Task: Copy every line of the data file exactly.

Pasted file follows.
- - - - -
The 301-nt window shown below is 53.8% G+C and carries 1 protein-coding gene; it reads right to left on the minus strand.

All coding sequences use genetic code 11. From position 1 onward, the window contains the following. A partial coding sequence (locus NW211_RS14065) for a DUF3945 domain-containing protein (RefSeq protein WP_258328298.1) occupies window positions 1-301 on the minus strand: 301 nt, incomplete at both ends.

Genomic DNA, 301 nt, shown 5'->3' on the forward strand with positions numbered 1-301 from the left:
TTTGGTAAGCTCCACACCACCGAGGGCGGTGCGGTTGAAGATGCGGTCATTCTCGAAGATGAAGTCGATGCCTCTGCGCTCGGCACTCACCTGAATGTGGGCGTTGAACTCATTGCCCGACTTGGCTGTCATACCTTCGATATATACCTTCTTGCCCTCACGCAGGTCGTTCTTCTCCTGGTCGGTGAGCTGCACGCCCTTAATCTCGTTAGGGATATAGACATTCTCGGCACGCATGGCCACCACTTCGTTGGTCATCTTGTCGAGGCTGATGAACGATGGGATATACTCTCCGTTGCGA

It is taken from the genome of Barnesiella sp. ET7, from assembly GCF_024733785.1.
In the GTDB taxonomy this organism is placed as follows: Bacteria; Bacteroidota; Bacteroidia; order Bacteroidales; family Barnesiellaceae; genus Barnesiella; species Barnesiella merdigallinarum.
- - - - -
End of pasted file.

The 301-nt window shown below is 53.8% G+C and carries 1 protein-coding gene; it reads right to left on the minus strand.

All coding sequences use genetic code 11. From position 1 onward, the window contains the following. A partial coding sequence (locus NW211_RS14065) for a DUF3945 domain-containing protein (RefSeq protein WP_258328298.1) occupies window positions 1-301 on the minus strand: 301 nt, incomplete at both ends.

Genomic DNA, 301 nt, shown 5'->3' on the forward strand with positions numbered 1-301 from the left:
TTTGGTAAGCTCCACACCACCGAGGGCGGTGCGGTTGAAGATGCGGTCATTCTCGAAGATGAAGTCGATGCCTCTGCGCTCGGCACTCACCTGAATGTGGGCGTTGAACTCATTGCCCGACTTGGCTGTCATACCTTCGATATATACCTTCTTGCCCTCACGCAGGTCGTTCTTCTCCTGGTCGGTGAGCTGCACGCCCTTAATCTCGTTAGGGATATAGACATTCTCGGCACGCATGGCCACCACTTCGTTGGTCATCTTGTCGAGGCTGATGAACGATGGGATATACTCTCCGTTGCGA

It is taken from the genome of Barnesiella sp. ET7, from assembly GCF_024733785.1.
In the GTDB taxonomy this organism is placed as follows: Bacteria; Bacteroidota; Bacteroidia; order Bacteroidales; family Barnesiellaceae; genus Barnesiella; species Barnesiella merdigallinarum.